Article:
To ask Her Majesty's Government what plans they have to allow individuals to use accrued pension savings to fund first time home deposits.
My Lords, the Government have no plans to change access to accrued pension savings. Automatic enrolment has transformed pension participation, with over 10 million people enrolled in workplace schemes. We will build on these reforms. We are also committed to helping people realise their aspiration to own their own home. Since 2010, over half a million people have been helped to purchase a home through government-backed schemes including Help to Buy.
When I read about this proposal, I thought it was ill-thought-out and damaging. Does the noble Baroness agree that people need to plan carefully for their retirement, to ensure they have an adequate income? If this idea ever came to fruition, it is likely that it would push up house prices and leave people worse off regarding their expected retirement income.
I entirely agree with the noble Lord that we must think carefully about how we encourage and support people to save for the long term and their retirement. That is why we are so pleased about the success of auto-enrolment. Our priority remains establishing long-term savings behaviour, so that people are enabled to save for greater security. Automatic enrolment has already reversed the decline in workplace pension savings seen in the decade prior to its introduction, and the number of first-time home buyers is at its highest level for 11 years.
My Lords, could the Minister clarify whether the average 35 year-old has put £35,000 into a pension pot, or whether the figure is much lower, as statistics showed a few years ago? It is very good news that we are not going to risk young people completely emptying their pension pots in a desperate attempt to get on to the housing ladder. Of course, this is another reason why more affordable housing is desperately needed.
I entirely agree with the noble Baroness that one of our key concerns is to ensure that we encourage this culture of young people saving for their retirement. Of course, we do not want to do anything which would expedite them getting into financial difficulty by accessing their pension pots early. We are very excited by young people’s level of uptake of the auto-enrolment pension scheme. Our ambition and aim is to do anything we can to support them and to build more affordable homes.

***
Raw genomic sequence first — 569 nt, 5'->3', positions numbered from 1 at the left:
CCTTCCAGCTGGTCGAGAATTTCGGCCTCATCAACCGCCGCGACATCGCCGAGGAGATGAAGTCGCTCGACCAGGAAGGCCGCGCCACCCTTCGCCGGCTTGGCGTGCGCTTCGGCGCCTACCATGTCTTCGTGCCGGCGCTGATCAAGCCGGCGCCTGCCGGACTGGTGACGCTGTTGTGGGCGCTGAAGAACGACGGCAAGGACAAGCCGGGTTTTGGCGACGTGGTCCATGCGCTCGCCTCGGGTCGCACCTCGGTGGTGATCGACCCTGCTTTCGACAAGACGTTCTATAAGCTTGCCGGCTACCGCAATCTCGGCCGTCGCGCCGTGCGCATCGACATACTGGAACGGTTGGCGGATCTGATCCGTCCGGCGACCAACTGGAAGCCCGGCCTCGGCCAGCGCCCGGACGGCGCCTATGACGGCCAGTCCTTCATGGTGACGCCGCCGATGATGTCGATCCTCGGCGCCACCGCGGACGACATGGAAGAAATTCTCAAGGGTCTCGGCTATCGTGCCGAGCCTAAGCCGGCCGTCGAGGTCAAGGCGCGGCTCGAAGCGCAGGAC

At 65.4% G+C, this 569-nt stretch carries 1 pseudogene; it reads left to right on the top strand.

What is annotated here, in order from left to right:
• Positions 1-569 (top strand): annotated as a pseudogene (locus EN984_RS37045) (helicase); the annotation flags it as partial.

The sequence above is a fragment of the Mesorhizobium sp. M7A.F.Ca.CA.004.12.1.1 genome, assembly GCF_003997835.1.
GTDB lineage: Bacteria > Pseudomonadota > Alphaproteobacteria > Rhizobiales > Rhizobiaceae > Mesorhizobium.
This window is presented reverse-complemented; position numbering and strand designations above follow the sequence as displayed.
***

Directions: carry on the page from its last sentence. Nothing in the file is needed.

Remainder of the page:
My Lords, would my noble friend not agree that the problem in the housing market is a shortage not of money, but of houses? If we do anything at all to put more money into the market before we have dealt with the problems of planning consents and got the houses built, we will only inflate the prices of houses even more.
I do agree. I am sorry that I am not the Housing Minister answering this Question, but it is important that we are committed to ensuring the housing market works for everyone. Of course, there is more to do. That is why we have announced an extra £17 billion in funding for Help to Buy since 2017 and reformed stamp duty so that 80% of first-time buyers will not pay tax. We are absolutely on a track that does not mean an increase in house prices. The important thing is that we focus on supporting first-time buyers. The number of first-time buyers is at an 11-year annual high.
My Lords, I agree with the noble Lord, Lord Tebbit.
There is a first time for everything. When I read about this, like my noble friend Lord Kennedy I initially wondered whether it was April Fools’ Day. The Minister in charge of housing has a wheeze whereby young people should raid their pension pots to fund the deposit on a new house. I can immediately see three things wrong with this. First, frankly, most young people do not have enough money to put a deposit on a flat to rent—there is certainly not enough for fish and chips afterwards. Secondly, if they have enough money in their pension pots it should stay there, otherwise they will not have anything to retire on. Thirdly, as my new friend, the noble Lord, Lord Tebbit, points out, this will drive up the cost of housing. Given all that, and given that the DWP has had a multi million-pound advertising campaign to encourage younger people to save, what will happen to James Brokenshire?
My Lords, I am very grateful that the noble Baroness has formed a new friendship over this topical Question. In short, our focus in the Department for Work and Pensions is on ensuring we support young people in every way we can to save for the long-term, for their retirement and security. I have to say to noble Lords opposite that, if they feel as I do, perhaps it is not right that we should be giving so much oxygen to this idea in the House of Lords.
On the question of the role of land in house prices going up, is not one of the requirements of a sensible policy that the land value increase does not all stay in the pockets of the people who are sitting on this land, which could be given planning permission? That would help the Exchequer in other aspects of public finance.
My Lords, as I said, I am not the Housing Minister, but I will say this. Clearly, we must be very careful about how we develop our policies in this area. The reality is that our schemes are working. We are building a record number of homes. The latest evaluation has found that there is no evidence of a significant impact on house prices overall. The Help to Buy scheme is a hugely important part of that. There is no question of us supporting any scheme that would mean excess profits in the wrong hands.